They are equally tragic in their outcome. However, Ms. Halappanavar was denied medical treatment that could have saved her life. Ms. Reaves made a choice to have a medical procedure that comes with certain risks. Looked at that way, I’d say the woman who was denied treatment is the more tragic event.

  2. I don’t think either should be exploited. Rather look at one and say ‘this is what happens when zero abortions are allowed for any reason’ and look at the other and say ‘we need to make sure the risks of abortion, like any surgical procedure, are understood so women can make informed choices. ‘

  3. Actually, being “denied an abortion” isn’t what killed Savita. She died of blood poisoning several days after Prasa, her daughter (yes, they named her), died and was removed. Based on what we know, Savita was miscarrying when she came into the hospital. I don’t know at what point they learned this, but she can contracted a form of E. Coli that is anti-biotic resistant, and had already claimed the lives of others. The E. Coli seems to be what caused the miscarriage and the blood poisoning that eventually killed both mother and daughter.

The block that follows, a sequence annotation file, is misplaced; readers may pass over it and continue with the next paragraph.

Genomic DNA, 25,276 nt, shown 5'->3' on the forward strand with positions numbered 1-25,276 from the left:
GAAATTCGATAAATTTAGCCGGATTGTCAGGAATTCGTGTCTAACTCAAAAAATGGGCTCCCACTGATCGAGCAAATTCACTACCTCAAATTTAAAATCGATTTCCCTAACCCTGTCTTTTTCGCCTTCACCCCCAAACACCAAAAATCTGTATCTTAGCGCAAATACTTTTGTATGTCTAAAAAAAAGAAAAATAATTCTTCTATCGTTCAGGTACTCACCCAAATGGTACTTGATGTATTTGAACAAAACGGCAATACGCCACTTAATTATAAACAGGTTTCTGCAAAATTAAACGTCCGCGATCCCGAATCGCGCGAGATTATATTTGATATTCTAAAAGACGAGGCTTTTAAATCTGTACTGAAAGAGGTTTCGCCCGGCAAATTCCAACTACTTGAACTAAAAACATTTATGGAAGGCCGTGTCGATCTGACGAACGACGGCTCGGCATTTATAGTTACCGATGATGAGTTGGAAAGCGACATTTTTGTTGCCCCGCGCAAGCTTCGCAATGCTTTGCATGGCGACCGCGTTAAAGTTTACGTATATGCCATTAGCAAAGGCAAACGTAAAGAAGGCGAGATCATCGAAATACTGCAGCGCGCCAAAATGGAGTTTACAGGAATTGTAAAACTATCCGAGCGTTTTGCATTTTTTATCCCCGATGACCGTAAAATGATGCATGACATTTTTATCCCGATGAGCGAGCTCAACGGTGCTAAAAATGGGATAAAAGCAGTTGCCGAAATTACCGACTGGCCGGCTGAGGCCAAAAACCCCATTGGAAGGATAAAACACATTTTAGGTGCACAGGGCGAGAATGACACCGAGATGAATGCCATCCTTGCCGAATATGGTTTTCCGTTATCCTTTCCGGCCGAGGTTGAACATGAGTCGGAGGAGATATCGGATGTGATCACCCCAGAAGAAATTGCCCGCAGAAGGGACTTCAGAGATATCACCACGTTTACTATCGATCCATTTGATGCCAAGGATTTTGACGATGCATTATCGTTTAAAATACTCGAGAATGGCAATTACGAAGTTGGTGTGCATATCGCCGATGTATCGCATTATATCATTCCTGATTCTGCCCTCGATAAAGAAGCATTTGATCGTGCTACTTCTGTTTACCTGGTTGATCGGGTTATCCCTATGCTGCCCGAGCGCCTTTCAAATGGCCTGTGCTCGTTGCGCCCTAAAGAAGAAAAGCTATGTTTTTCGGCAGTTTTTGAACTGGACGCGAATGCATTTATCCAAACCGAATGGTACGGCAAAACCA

People are claiming that she was “refused an abortion” due to the strict anti-abotion laws, but this doesn’t pass even a cursory smell test.

    1) religion: This was a Catholic hospital. The Catholic position is that all effort be made to save the mother, including termination of pregnancy if no other recourse is available. This is not considered an abortion by the Catholic church, but as something more like a miscarriage.

    2) medical: Savita came into the hospital already quite ill and in a weakened state. All effort would have been made to save both, with the mother being the priority. Given her condition, it is unlikely the surgical removal of Prasa before she died would have saved her mother any more then removing her after she died did.

    3) legal: Irish law does actually allow for doctors to make their own call when it comes to emergency terminations (considering she was miscarrying, the term “abortion” doesn’t really apply). There was no legal restriction to performing a termination, if it would have saved her life, and if one doctor was unwilling to do it, that hospital certainly had others that would have been willing, including one described as a “rabid” pro-abortionist.

    Until an investigation is complete, there is NO reason to believe that speeding along Savita’s miscarriage by removing Prasa before she died would have saved Savita’s life. This case is being used by pro-abortionists to further their cause to a disgusting degree. Savita’s death is the best thing that could have happened for them, and they’re using it for all they’re worth, truth be damned!

  4. John,